After the fire at the Notre Dame Cathedral, David Roberts from VOX News, posted on the March for Science Facebook Group)
Watching something that took centuries to develop, something that can never entirely be recreated, disappear in the comparative blink of an eye – that, in slow motion is going to be the dominant feeling of the 21st century. Only instead of buildings: glaciers, forests, species.
I would add that the deaths of tens of millions of people fighting for resources is another likely outcome of unchecked Climate Change.
It is curious what captures the human imagination.
Over $1 billion has been pledged by wealthy donors and corporations to restore Notre Dame. I do not begrudge the emotional connection that many have for this iconic Paris building. I wonder how to focus international imagination on taking steps to avert climate disaster.
Teen Swedish climate activist Greta Thunberg commented:
“Yesterday, the whole world witnessed with sadness and despair the fire at Notre-Dame de Paris, but Notre-Dame will be rebuilt,” she said in a speech to the European Parliament in Strasbourg. “I hope it has strong foundations and I hope we have strong foundations, but I’m not so sure.”
“I want to make you panic, I want you to act as if your house was on fire,” she said. “A lot of politicians have told me that panicking does not do any good. I agree, but when your house is on fire and you want to prevent it from collapsing, it is better to panic a little.”
“If your house were falling apart, you would no longer fly around the world in business class,” said the high school student, who came to Strasbourg by train from Stockholm. “You would not organize three emergency summits on Brexit and none on climate change.”
“Well, our house is falling apart and yet nothing is happening. We’ll have to switch to cathedral mode. I ask you to wake up and do what is necessary,” she said.
Cathedrals can be restored and so can the Earth’s climate, but necessary action on Climate Change is proceeding all too slowly.
Yet I do find hope in the words and actions of Greta Thunberg and the movement that she started, “Youth Climate Strike”.
Last month I attended a “Youth Climate Strike” gathering at the Capitol protesting the lack of action to combat Climate Change. This rekindled feelings that change is indeed possible.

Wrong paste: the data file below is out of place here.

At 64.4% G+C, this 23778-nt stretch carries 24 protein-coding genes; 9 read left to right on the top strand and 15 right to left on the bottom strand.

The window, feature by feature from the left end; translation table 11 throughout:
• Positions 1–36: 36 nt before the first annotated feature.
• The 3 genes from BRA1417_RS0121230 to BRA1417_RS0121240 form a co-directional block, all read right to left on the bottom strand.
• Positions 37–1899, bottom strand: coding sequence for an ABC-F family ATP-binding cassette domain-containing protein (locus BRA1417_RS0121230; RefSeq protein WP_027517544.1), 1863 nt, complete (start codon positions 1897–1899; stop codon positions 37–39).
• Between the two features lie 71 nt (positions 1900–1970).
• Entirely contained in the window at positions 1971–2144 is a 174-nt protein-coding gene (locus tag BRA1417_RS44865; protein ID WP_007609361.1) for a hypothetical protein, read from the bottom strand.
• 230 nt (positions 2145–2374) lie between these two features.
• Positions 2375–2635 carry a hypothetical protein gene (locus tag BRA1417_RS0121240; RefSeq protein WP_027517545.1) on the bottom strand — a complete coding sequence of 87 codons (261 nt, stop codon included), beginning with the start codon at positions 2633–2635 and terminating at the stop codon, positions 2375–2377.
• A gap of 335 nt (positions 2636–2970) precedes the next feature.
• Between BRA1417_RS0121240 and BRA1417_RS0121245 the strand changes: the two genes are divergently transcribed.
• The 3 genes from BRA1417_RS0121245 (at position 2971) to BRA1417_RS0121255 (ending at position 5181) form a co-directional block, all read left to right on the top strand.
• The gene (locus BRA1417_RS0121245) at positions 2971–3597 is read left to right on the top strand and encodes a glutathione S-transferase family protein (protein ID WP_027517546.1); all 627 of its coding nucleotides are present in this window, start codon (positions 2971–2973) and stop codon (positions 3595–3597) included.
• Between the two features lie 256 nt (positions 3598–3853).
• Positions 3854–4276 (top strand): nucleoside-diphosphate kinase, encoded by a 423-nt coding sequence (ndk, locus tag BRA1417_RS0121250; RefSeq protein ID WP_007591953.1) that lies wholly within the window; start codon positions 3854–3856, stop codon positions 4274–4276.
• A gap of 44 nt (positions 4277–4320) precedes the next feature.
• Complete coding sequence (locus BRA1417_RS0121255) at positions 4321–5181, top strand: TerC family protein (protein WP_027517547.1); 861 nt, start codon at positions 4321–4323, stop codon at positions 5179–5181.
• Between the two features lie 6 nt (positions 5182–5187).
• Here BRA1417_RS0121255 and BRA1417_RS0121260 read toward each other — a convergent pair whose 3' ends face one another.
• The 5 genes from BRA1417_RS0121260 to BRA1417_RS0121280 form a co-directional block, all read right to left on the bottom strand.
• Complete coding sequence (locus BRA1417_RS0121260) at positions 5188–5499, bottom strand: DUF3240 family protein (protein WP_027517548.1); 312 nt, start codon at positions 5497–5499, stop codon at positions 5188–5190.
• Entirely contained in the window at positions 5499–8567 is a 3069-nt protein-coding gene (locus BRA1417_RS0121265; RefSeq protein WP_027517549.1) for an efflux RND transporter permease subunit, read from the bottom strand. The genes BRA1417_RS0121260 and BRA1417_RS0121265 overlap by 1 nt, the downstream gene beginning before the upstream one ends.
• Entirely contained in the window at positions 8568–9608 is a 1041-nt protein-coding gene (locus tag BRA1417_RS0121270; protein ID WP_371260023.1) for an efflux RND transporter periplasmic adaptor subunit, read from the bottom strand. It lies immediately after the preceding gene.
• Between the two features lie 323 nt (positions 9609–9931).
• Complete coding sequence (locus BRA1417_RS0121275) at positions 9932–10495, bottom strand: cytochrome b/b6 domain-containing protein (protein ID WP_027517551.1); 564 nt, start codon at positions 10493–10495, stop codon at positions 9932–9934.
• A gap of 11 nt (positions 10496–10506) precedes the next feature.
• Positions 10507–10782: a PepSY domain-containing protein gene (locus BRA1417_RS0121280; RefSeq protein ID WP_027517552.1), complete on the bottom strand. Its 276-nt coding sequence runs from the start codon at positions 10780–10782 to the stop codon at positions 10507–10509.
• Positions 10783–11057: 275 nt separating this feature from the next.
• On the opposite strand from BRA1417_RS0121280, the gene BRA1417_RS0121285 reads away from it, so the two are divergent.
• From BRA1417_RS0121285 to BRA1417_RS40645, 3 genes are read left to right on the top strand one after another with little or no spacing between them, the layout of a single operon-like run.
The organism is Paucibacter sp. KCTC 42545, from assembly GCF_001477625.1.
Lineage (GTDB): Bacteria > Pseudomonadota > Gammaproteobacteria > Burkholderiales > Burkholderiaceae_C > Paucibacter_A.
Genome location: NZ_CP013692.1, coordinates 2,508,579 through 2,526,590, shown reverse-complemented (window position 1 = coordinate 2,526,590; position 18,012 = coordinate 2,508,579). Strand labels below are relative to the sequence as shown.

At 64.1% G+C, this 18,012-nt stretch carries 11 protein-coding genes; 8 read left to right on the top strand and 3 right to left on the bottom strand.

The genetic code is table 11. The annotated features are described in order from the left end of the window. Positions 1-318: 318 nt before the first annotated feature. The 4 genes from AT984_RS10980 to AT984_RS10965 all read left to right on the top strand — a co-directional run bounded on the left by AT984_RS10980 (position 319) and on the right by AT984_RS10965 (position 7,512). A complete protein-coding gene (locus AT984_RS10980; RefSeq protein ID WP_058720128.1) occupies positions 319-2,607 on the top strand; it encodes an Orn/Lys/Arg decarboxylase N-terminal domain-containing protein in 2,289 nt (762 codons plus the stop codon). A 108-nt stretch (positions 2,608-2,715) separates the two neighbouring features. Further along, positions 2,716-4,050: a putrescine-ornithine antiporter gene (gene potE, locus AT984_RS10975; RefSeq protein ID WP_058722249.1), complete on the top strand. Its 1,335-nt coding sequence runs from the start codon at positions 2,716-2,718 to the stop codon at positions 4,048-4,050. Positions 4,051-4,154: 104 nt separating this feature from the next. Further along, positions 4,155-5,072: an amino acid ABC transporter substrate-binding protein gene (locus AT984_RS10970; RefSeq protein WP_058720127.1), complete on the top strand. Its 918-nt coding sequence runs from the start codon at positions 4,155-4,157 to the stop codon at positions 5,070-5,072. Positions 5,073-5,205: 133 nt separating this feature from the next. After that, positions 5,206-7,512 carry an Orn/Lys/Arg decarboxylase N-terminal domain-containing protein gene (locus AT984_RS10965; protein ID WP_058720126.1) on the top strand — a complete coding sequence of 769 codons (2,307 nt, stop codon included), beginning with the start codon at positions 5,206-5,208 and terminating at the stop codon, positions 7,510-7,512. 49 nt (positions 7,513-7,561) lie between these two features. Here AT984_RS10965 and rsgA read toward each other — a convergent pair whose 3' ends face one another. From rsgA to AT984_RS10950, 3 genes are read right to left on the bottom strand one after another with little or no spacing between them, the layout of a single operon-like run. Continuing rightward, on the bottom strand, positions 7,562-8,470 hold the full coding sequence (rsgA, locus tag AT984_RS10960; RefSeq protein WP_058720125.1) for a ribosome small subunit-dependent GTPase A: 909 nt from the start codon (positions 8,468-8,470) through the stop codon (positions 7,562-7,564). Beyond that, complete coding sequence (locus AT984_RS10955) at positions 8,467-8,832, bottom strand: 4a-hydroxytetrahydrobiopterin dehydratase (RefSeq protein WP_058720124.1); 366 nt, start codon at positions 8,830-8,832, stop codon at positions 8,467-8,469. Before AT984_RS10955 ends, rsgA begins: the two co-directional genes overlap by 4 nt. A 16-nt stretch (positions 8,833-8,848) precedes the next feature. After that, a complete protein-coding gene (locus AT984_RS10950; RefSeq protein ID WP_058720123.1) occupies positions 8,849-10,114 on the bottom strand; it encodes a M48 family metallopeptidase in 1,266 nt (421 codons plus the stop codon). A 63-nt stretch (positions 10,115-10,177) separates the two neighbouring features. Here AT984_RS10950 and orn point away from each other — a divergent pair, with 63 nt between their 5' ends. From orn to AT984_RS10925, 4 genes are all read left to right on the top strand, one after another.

About 1,500 youth were there with older folk hovering around the sidelines. The organizers determined that to counteract the lack of women in leadership positions, all of today’s presenters would be women, as are the three leaders of Youth Climate Strike.
It was energizing to hear “Generation Z” articulate many of the problems that face us and how they are interrelated. Here are some of the words that I heard:
Gen Z must confront: Climate Change, Racism, Classism, Colonialism, and Capitalism. Shake the system to the ground. Confront pollution. Eliminate single use plastic. Gen Z will be the first generation to experience the devastating effects of climate change.
Take back the Earth. Take it to the streets. Take it to the polls.
Climate Justice/Climate Action/Right to a livable Planet
Climate Justice, poverty, pollution – all are connected.
Invitations were sent to women in Congress to address the gathering. Ilhan Omar was the only person who showed up. Here are some of her words:
I ran on the Green New Deal. We cannot let fossil fuel CEO’s dictate how we use our planet. We cannot let this administration continue to put corporate interests over taking action to reduce global carbon levels.
I have introduced a Bill to end $20 billion in corporate welfare. This $20 billion will instead end homelessness in this country.
Representative Omar then turned to podium over to her teenage daughter, Isra Hirsi, who is one of the three national leaders of Youth Climate Strike. She spoke about how her climate activism began by joining the Green Club in her high school. She was the only person of color in the group. At first she did not fit in, but she stuck it out and became a national leader.
There were several interesting crowd chants that punctuated breaks in the presentations. My favorite was this call and response:
Solid as a Rock
Rooted as a Tree
We are here
In our rightful place
I was inspired by the dedication and commitment of the people at this event to wok to ward saving the planet and ourselves.
After this gathering, my spirit was lifted and I smiled on my 12-mile bike ride home.
- Randy Best